In a corner of a country of confused memory, there lives a woman confined in her memories. While she awaits the arrival of a baby she could never say goodbye to, she eternally relives some of the most dramatic episodes of her life, accompanied by some of her fears, which over the years, she has turned into members of his imaginary family.

Eleven sisters kidnapped in a never-ending mental grief: dictatorship, slavery, deaths, funerals, Scandinavian invasions and other biblical plagues. Only one creature, Bruna, has the key to demolish this mental space, but, while she does not arrive from her forced exile, her Mother reimagines her life to the rhythm of Balkan fanfares. Nothing works in his head since that abandonment. A personal exercise in spontaneous writing about how powerfully absurd the mind can be and how tragicomic life can be, based on the decisions a mother reluctantly had to make on the day the author was born.

Déjà-Vu is a gift that the actresses, my assistants and a server gave to each other.

It is not usual to write a show about clowns, comedians or eccentrics. Yes, it is writing numbers, entries, gags, scenes. Traditionally, clowns have been part of circus or variety shows, where the narrative thread is not usually important, but the characters and possible entrances are.

Less common are clown shows. It is true that there are some, and very good ones, but it is difficult to find a show with a troupe of female clowns, made up, ready to make people laugh, making themselves ridiculous. Luckily, humor has less and less gender boundaries, and it's easier to bet on women and clowns.

Imagine Fellini's Circus of Clowns, planted in a square. We see him from the messy attic of a house where the daughters live in La casa de Bernarda Alba, by Federico García Lorca. The eleven waste their lives in seclusion, while time cracks the multiple layers of make-up that remind poor Baby Jane of What Ever Happened to Baby Jane?. One day, however, they receive a gift: a baby.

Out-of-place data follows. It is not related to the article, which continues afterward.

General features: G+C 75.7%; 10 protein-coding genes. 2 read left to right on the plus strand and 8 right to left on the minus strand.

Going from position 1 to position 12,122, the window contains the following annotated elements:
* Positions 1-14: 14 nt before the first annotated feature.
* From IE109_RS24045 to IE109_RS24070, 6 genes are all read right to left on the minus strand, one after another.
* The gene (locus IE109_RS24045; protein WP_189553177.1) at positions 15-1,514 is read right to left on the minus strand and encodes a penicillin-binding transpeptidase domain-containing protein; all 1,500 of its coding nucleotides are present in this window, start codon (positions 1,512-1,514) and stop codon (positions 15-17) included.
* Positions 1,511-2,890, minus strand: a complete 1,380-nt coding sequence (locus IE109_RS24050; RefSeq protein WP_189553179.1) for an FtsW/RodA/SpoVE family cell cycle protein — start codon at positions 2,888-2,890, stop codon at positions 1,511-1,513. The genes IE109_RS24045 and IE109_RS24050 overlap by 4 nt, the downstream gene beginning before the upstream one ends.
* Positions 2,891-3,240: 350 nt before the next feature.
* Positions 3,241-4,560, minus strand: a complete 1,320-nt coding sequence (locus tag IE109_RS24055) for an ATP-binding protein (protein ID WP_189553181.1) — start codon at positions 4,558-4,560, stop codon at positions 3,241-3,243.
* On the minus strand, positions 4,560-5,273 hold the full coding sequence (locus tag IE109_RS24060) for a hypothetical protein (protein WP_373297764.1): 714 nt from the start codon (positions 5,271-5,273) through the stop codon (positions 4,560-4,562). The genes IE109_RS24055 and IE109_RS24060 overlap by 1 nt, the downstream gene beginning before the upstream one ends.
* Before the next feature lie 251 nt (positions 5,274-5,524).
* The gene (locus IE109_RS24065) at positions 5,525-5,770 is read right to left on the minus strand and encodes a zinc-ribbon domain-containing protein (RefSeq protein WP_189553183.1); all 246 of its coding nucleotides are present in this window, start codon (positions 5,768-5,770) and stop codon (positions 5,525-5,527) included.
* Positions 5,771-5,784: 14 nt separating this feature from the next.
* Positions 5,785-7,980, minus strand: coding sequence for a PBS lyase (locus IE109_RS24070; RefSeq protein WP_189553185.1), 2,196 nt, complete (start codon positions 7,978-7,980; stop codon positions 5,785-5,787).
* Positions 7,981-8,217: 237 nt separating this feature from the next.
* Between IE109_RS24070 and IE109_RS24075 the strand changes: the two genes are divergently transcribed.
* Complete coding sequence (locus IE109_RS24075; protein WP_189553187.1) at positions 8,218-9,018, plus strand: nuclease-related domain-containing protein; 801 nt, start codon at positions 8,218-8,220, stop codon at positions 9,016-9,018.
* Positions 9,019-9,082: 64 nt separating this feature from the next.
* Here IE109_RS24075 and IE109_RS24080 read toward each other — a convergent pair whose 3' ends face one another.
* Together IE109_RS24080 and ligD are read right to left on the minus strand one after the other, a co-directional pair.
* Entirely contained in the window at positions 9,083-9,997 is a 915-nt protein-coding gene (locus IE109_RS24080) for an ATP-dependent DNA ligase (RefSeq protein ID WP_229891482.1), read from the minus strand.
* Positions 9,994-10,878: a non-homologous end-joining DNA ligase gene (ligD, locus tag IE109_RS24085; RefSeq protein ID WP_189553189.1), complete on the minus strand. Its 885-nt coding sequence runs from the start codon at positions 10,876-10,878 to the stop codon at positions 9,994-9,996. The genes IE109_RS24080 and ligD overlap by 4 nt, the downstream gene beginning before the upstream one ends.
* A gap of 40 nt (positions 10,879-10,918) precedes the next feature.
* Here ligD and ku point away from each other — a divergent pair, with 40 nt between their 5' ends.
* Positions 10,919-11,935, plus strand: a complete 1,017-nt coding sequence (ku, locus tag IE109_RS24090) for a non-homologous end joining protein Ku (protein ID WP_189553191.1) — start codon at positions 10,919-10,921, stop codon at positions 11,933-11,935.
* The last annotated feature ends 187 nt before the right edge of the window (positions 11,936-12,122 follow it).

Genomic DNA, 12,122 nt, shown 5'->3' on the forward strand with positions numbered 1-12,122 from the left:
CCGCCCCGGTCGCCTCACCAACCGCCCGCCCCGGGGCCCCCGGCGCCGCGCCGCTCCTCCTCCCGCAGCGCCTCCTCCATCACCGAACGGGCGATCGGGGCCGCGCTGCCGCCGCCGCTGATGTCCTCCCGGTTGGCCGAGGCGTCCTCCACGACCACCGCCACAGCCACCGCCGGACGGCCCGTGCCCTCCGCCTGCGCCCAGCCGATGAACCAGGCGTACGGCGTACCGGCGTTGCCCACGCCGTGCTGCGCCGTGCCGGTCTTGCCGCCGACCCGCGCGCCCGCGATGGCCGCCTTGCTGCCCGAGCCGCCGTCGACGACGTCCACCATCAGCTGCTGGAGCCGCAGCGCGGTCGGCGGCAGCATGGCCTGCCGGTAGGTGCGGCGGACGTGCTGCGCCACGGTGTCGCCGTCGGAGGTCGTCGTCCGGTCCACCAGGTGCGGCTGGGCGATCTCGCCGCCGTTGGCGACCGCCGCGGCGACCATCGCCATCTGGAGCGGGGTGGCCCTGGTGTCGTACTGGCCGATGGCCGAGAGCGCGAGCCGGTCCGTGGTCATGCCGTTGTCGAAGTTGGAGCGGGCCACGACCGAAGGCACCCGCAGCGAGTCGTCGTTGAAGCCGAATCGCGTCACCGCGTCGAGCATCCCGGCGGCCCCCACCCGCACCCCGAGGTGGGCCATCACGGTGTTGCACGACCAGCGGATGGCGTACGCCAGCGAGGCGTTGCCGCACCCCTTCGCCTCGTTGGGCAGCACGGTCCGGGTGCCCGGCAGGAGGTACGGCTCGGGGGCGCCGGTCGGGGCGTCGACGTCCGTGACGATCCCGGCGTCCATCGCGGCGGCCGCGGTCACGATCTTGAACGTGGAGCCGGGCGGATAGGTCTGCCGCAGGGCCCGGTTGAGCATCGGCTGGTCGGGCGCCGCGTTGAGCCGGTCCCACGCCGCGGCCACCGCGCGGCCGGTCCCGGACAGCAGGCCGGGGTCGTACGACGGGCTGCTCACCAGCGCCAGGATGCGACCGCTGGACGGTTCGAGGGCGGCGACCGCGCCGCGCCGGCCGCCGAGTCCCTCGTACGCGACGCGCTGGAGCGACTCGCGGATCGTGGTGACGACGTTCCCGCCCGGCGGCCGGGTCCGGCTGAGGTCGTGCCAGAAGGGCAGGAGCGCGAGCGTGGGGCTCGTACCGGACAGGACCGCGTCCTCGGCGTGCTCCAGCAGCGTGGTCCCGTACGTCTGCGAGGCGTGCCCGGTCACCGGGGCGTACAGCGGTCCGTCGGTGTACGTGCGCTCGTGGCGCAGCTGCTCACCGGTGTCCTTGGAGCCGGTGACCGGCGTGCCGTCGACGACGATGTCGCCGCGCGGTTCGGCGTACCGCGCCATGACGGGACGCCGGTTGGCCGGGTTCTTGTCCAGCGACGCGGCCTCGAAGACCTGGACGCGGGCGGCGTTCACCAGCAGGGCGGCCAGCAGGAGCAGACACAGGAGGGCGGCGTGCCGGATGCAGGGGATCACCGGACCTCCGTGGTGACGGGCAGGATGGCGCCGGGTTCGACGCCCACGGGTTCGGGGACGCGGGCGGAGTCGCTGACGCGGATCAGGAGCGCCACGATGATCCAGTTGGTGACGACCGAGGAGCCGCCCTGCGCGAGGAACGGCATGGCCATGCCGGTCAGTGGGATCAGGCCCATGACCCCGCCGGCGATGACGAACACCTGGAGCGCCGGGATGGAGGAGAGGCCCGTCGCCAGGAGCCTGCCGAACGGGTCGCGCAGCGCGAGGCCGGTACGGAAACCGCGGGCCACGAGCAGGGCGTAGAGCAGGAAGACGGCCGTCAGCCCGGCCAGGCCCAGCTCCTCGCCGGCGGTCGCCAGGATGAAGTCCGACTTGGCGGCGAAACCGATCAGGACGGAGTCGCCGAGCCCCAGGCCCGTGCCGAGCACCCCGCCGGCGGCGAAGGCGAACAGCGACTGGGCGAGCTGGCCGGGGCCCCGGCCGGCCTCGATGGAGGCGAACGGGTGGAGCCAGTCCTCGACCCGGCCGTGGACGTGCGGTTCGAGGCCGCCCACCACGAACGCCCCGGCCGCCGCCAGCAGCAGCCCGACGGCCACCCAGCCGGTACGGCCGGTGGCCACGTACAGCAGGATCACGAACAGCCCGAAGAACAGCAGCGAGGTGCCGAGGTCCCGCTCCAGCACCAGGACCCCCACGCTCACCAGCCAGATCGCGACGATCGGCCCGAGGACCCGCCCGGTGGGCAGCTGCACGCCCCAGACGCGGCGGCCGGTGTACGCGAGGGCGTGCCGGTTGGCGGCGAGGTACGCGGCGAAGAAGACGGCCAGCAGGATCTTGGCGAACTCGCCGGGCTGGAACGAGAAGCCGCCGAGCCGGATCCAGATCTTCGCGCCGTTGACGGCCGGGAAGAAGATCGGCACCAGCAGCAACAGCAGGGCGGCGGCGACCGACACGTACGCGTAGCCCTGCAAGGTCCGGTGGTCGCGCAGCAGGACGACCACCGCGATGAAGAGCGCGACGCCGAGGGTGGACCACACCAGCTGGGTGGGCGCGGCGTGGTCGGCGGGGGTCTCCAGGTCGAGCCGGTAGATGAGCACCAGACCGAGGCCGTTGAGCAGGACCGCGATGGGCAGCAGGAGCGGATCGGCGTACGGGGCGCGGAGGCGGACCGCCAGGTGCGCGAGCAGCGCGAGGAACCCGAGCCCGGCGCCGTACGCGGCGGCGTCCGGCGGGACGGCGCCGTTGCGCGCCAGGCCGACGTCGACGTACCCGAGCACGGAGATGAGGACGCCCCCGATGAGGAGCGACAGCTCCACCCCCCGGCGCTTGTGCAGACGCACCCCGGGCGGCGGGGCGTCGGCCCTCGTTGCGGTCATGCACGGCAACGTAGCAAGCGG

After searching for the maternal instinct in the midst of so much Diogenes syndrome, these disturbed eleven and their maid invent a fantasy: a new family for the child, as in Trois hommes et un couchin. A little girl who is a key character, absent and invisible, and who will grow up around this family like Truman from The Truman Show did.

The eleven mothers, or fathers, or aunts, or whatever they are, slaves to the creature, like The Maids of Jean Genet, play, and create a fantastic little microcosm, full of deception and self-deception, with unconventional rules, such as does Yorgos Lanthimos's Canino family, which portends an outcome as harsh as life itself.

A decadent universe of blood and honey, to the sound of trumpets and Balkan music, with ridiculous, absurd characters, and at the same time, dark and full of pain, who will make us laugh at the unfortunate, as Emir Kusturika's did in Underground . Because seeing other people's pain eases our own pain.

All together, to pay tribute to all those mothers, who at some point in their lives, consciously or unconsciously, lose their child.

Martí Torras Mayneris

From 11/05/23 to 14/05/23

Thursday and Friday at 20 p.m.
Saturday at 17pm and 20pm
Sunday at 18h

Dramaturgy and direction: Martí Torras Mayneris
Interpretation: Georgina AragallMonica BalsellsAlmudena CajalRuth CardonaJulia CostaCarla GriñoHelena MartinezIrene WallsJudit RevertLydia Robla i Lu Sánchez

Management Assistant: Mario Rebugent i Julia Masnou
Voice overs: Queralt Casasayas i Dusan Tomic
Movement: Teresa Garcia-Valenzuela
Scenography: Llorens Corbella Burgués
Lighting: Andrés Piza
Changing room: Anna Sabina i The Marushkas

Acknowledgments: Queralt CasasayasDusan TomicSadurní VergésMontse MirallesAgnes BusquetsIrene JodarJulia FanecaIsabel MichaelMartí Torras OlivaVicenta Mayneris Riera i Fátima Campos